According to the study published in Nature Climate Change, the temperature of the area near the newly constructed wind farms are higher than next-door areas.
Using satellite data, US scientists concluded that the effect is caused by turbines bringing relatively warm air down to ground level.
The increase, however, was not similar in all the farms, pointing out the effect of other factors such as vegetation differences on ground temperature change.
“We are now expanding this approach to other wind farms, and building models to understand the physical processes and mechanisms driving the interactions of wind turbines and the atmospheric boundary layer near the surface,” said the co-author of the paper Chris Thorncroft.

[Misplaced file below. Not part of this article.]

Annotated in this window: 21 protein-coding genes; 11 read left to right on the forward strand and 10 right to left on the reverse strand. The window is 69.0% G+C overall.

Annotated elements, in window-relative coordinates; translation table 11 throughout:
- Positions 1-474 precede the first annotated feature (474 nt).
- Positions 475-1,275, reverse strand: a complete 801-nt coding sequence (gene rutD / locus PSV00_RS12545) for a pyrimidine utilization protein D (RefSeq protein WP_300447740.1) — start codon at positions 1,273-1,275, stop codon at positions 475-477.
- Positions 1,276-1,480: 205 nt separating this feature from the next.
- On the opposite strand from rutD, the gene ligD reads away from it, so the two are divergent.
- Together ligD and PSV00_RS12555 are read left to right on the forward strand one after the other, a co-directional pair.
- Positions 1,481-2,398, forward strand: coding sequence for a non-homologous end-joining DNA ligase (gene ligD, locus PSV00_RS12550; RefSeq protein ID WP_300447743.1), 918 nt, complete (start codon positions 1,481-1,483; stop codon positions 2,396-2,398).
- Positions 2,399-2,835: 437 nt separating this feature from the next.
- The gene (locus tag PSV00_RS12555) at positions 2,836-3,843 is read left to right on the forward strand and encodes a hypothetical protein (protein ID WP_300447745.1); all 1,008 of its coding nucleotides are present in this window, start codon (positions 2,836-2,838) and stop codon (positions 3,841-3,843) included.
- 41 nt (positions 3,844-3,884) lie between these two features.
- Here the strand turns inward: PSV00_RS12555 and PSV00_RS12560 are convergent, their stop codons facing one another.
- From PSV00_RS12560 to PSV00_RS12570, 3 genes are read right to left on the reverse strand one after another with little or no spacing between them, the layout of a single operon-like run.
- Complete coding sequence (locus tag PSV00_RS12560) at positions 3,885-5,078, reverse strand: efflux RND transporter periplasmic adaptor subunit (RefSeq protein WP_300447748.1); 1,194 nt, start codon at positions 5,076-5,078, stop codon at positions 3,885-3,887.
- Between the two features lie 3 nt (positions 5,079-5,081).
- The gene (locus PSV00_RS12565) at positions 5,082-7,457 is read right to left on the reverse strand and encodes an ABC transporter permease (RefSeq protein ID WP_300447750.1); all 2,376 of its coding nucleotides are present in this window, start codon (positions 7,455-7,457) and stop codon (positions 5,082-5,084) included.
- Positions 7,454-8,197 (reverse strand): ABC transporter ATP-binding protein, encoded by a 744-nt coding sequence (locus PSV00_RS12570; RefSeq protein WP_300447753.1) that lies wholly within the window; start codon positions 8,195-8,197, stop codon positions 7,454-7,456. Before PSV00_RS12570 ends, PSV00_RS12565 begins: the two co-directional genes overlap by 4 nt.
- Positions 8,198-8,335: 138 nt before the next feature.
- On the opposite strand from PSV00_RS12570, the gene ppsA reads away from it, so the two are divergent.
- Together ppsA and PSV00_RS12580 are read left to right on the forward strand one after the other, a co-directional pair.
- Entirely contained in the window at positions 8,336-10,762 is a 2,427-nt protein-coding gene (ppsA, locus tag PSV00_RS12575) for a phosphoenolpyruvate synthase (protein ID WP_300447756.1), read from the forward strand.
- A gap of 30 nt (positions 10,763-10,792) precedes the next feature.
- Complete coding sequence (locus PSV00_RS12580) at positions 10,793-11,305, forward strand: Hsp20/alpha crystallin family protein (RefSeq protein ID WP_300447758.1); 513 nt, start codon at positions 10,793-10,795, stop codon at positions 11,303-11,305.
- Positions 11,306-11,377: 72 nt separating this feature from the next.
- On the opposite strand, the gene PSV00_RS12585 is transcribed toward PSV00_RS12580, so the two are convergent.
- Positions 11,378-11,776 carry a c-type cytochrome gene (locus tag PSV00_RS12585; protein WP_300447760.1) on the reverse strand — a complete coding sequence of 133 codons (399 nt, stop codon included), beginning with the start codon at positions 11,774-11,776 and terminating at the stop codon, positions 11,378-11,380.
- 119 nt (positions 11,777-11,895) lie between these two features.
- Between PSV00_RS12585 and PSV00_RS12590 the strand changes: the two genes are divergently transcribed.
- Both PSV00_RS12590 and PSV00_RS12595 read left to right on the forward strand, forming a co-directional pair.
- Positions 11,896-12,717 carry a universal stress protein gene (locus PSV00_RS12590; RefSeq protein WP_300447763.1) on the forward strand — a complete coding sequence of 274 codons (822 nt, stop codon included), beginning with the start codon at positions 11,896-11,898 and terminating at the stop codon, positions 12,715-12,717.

The researchers believe the results could be significant for developing efficient management strategies to ensure long-term sustainability of wind power.